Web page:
The story itself was really well done: Depth, character development, complex situations as well as many surprises that caught me off guard in shocking surprise. I thought the narrator did a fine job, a really fine job. She narrates the story in perfect pitch!
  • (4/5)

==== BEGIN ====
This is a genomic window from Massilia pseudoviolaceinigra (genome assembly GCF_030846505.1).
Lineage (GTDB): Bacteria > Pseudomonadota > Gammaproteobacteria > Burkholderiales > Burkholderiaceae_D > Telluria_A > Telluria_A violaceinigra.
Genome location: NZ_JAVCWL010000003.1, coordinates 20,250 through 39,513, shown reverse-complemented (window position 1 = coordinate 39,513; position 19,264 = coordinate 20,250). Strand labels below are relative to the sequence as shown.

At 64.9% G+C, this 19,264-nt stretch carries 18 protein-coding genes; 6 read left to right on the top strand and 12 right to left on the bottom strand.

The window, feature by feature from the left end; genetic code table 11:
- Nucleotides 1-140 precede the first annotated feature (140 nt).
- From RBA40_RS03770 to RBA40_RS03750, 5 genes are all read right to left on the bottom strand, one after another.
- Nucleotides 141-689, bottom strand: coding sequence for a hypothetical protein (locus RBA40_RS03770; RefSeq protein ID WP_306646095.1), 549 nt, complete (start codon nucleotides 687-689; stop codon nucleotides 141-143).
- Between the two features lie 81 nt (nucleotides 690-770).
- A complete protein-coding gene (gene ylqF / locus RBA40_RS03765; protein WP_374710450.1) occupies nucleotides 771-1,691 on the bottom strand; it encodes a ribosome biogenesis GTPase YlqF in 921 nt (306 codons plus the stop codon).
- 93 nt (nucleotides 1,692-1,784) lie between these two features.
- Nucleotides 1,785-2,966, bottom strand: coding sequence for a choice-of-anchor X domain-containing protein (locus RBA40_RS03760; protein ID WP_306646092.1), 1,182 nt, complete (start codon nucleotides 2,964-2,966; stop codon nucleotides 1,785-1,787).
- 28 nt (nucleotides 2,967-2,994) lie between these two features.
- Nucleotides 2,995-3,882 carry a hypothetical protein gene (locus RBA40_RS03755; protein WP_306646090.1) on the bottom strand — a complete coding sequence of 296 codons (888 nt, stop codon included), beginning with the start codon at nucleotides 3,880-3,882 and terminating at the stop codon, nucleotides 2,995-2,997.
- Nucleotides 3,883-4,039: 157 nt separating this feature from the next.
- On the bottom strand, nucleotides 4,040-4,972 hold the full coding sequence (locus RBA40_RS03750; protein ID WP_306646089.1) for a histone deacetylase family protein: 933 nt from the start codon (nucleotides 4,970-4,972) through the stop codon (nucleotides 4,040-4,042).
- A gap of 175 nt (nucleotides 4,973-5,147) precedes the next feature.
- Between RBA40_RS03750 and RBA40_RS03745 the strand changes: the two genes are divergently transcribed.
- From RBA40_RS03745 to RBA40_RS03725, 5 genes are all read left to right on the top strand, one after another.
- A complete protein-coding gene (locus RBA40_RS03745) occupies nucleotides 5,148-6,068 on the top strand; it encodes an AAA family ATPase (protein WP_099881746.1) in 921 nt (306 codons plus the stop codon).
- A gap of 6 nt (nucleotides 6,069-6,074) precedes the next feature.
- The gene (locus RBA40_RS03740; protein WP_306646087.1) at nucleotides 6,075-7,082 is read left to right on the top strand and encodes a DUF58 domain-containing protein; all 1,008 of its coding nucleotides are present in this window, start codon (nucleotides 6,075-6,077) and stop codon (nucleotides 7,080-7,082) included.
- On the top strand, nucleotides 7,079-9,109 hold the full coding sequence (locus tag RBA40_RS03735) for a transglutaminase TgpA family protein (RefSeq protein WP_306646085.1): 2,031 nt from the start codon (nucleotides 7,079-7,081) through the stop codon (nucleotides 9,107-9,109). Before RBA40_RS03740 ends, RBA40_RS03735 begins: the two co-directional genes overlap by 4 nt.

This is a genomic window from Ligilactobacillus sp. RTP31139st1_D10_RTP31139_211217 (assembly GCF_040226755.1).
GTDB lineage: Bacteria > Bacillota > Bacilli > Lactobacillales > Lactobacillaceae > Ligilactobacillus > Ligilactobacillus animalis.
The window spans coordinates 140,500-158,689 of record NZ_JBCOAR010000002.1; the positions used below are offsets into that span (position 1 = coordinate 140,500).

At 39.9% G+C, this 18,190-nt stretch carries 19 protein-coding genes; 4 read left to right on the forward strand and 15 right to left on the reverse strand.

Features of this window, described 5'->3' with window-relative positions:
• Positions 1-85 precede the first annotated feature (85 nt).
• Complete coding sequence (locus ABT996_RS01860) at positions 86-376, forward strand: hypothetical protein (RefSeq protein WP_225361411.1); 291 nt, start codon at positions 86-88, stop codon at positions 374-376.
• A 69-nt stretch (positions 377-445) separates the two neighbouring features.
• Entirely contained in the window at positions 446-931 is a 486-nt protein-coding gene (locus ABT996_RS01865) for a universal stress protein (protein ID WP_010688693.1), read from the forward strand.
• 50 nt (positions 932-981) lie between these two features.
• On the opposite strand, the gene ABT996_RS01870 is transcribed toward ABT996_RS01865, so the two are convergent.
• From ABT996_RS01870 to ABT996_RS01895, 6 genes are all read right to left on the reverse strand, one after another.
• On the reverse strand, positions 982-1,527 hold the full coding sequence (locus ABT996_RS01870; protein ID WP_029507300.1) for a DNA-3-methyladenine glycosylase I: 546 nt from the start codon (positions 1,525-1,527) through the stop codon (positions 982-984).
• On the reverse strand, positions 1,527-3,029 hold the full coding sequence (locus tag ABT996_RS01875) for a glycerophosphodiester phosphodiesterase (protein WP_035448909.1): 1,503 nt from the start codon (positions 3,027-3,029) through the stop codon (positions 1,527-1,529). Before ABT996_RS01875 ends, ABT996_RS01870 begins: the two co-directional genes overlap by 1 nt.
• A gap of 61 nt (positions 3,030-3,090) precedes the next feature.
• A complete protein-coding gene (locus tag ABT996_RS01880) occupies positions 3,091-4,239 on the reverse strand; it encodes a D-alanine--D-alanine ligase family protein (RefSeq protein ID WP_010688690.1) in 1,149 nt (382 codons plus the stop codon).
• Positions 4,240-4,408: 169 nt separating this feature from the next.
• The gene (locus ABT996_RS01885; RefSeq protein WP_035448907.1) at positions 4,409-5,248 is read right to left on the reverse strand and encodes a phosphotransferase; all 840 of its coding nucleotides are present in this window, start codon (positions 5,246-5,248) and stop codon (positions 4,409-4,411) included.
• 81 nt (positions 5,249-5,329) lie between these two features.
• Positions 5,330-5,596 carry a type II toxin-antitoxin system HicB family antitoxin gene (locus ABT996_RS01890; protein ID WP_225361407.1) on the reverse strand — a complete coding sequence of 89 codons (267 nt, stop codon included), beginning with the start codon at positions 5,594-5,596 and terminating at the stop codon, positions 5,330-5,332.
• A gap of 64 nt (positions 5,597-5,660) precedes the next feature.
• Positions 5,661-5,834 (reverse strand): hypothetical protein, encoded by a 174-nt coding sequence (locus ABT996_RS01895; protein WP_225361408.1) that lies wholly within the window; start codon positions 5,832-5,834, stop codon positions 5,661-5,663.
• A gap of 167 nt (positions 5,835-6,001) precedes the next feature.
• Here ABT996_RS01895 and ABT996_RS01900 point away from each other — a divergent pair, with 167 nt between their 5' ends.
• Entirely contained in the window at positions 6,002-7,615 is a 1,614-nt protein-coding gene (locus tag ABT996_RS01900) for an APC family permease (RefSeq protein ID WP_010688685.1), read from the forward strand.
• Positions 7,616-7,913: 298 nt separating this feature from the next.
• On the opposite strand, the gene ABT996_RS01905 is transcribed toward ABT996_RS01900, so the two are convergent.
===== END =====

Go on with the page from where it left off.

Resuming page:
3.5The members of SMASH believed it was better to die in honor than to live as their parents did..."~from We Are All Good People Here by Susan Rebecca WhileHow do we change society? Can we change society? Who are the 'good people' and can 'good people' do bad things for the right reason and still be 'good'? Can people really change?I was interested in the questions posed by the novel.The story begins in the early 1960s when two girls meet in a private women's college in the South and become best friends. Their rising awareness of social racism makes them question the values of their society. Decisions are made that take them in different directions. One girl works within the system while accepting the social expectations for a rising female lawyer. The other girl follows a charismatic radical into ever more violent protests and when she has lost everything she seeks out her old friend to help her return to society.The novel is filled with historical detail and events. Medgar Evans and Fannie Lou Hamer, Bob Dylan and Dr. Strangelove, the murders of James Chaney, Michael Schwerner, and Andrew Goodman, "Hey! Hey! LBJ how many kids did you kill today" are mentioned.It was very hard to follow Eve into the very dark place she ends up in. I nearly set the book aside as her life became quite disturbing. But I did pick it back up.Babe, you opted out of a normal life a long time ago.~ from We Are All Good People Here by Susan Rebecca WhiteCan we keep our pasts a secret? Can we completely change? In the end, Eve became the very person she had sought to avoid becoming. And yet--she still needed a man to guide her. Daniella may have 'sold out' and but she gives it up for important work that better fits her values.Warren St. Clair was a charismatic and idealistic man who is also misogynistic and self-absorbed. Eve knows his reputation, but can't resist him, following him from place to place. When Warren escalates to violence against the system, Eve follows him underground. Meanwhile, Daniella marries a 'reformed' Republican, a good man who believes that social change happens slowly. Daniella pushes the envelope as a lawyer, working twice as hard to break into the old-boy network. Justice does not simply show up on it own, gliding in on the wings of platitudes and the promise of prayers. ~from We Are All Good People Here by Susan Rebecca SmithIn mid-age, both women shift, the radical Eva embracing safety and surety and marriage that brings prosperity, and the widowed conformist Daniella chucking it all for non-profit work helping men on death row.The book could have ended here, but instead, we see how the women's decisions impact the next generation.Eve and Danilla each have a daughter. Eve's daughter Anna has everything and more, dressing in Laura Ashley clothing and driving a new car. Daniella is financially well off, too, but she insists on a lifestyle in keeping with her values. Used clothing, no conspicuous consumption. Daniella works and Eve is a housewife, so Daniella leaves her daughter Sarah with 'Aunt Eve' under the care of the maid. Sarah is envious of Anna's life and she worries that her mom is economically insecure.Eve has a secret that is exposed. When Anna has learned the truth about her mother, it creates a rift.There is an interesting theme on religion through the novel that is not central to the plot but takes enough space to show the author's concern.Early in the novel Eve and Warren St. Clair and have a discussion about the value of the church in society. Warren believes the cathedral is a waste of space better used for affordable housing. Eve thinks there is nothing more useful than a church. Warren mentions the German Lutheran Church was complicit with the Nazis, and Eve retorts, not Bonhoeffer's church. Sure, Warren replies. But Bonhoeffer was executed by the state which proves the church either is complicit or martyrs.Near the end of the novel Daniella and her daughter Sarah have a talk about religion. Eve has joined a right-wing evangelical church led by a charismatic preacher--still drawn to those charismatic men. Sarah asks Daniella, what if one must hit 'rock bottom' to be saved? Daniella believes in the social gospel, God's will for "the reconciliation of all people" as opposed to God daming some and saving others. But Sarah understands that her Aunt Eve is searching for stability and family. Daniella only sees that Eve jumps from one "dogma" to another.Again, a juxtaposition between two choices arises. Is changing the world better than saving souls? Do we need to become completely powerlessness before we can accept God? Is doing justice and showing mercy the mark of walking humbly with one's God?The book is summed up in one sentence:We are all good people here, all trying to muddle through this the best we can. ~from We Are All Good People Here by Susan Rebecca WhiteI received a free ebook from the publisher through NetGalley in exchange for a fair and unbiased review.